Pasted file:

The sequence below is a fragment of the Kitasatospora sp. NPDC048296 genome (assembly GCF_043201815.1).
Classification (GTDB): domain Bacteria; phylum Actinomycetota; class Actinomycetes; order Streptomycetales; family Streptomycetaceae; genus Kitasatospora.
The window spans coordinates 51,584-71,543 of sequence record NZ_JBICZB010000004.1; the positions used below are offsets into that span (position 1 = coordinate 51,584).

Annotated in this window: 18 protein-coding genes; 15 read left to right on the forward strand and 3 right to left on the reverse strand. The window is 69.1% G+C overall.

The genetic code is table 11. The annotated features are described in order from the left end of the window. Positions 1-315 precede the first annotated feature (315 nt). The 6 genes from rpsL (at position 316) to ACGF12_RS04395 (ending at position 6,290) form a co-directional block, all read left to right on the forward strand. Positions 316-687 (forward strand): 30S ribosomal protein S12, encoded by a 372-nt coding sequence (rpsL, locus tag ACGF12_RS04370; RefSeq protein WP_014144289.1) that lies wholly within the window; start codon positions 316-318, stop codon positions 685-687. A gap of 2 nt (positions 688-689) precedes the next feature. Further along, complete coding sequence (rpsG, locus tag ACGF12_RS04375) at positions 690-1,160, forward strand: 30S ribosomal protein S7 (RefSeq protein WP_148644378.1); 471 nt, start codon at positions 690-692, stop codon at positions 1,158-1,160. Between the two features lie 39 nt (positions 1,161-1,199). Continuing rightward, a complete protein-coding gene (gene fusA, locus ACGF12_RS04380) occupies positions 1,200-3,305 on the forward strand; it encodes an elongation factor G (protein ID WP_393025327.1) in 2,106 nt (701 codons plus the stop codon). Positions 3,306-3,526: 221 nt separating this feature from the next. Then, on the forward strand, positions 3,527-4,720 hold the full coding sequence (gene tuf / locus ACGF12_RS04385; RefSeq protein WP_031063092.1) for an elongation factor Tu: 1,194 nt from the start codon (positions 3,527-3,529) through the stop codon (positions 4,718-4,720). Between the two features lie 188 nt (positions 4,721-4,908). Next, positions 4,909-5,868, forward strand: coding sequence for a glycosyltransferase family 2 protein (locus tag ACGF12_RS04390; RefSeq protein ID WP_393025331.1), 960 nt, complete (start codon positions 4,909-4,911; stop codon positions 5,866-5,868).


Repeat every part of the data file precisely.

The sequence below is a fragment of the Kitasatospora sp. NPDC048296 genome (assembly GCF_043201815.1).
Classification (GTDB): domain Bacteria; phylum Actinomycetota; class Actinomycetes; order Streptomycetales; family Streptomycetaceae; genus Kitasatospora.
The window spans coordinates 51,584-71,543 of sequence record NZ_JBICZB010000004.1; the positions used below are offsets into that span (position 1 = coordinate 51,584).

Annotated in this window: 18 protein-coding genes; 15 read left to right on the forward strand and 3 right to left on the reverse strand. The window is 69.1% G+C overall.

The genetic code is table 11. The annotated features are described in order from the left end of the window. Positions 1-315 precede the first annotated feature (315 nt). The 6 genes from rpsL (at position 316) to ACGF12_RS04395 (ending at position 6,290) form a co-directional block, all read left to right on the forward strand. Positions 316-687 (forward strand): 30S ribosomal protein S12, encoded by a 372-nt coding sequence (rpsL, locus tag ACGF12_RS04370; RefSeq protein WP_014144289.1) that lies wholly within the window; start codon positions 316-318, stop codon positions 685-687. A gap of 2 nt (positions 688-689) precedes the next feature. Further along, complete coding sequence (rpsG, locus tag ACGF12_RS04375) at positions 690-1,160, forward strand: 30S ribosomal protein S7 (RefSeq protein WP_148644378.1); 471 nt, start codon at positions 690-692, stop codon at positions 1,158-1,160. Between the two features lie 39 nt (positions 1,161-1,199). Continuing rightward, a complete protein-coding gene (gene fusA, locus ACGF12_RS04380) occupies positions 1,200-3,305 on the forward strand; it encodes an elongation factor G (protein ID WP_393025327.1) in 2,106 nt (701 codons plus the stop codon). Positions 3,306-3,526: 221 nt separating this feature from the next. Then, on the forward strand, positions 3,527-4,720 hold the full coding sequence (gene tuf / locus ACGF12_RS04385; RefSeq protein WP_031063092.1) for an elongation factor Tu: 1,194 nt from the start codon (positions 3,527-3,529) through the stop codon (positions 4,718-4,720). Between the two features lie 188 nt (positions 4,721-4,908). Next, positions 4,909-5,868, forward strand: coding sequence for a glycosyltransferase family 2 protein (locus tag ACGF12_RS04390; RefSeq protein ID WP_393025331.1), 960 nt, complete (start codon positions 4,909-4,911; stop codon positions 5,866-5,868).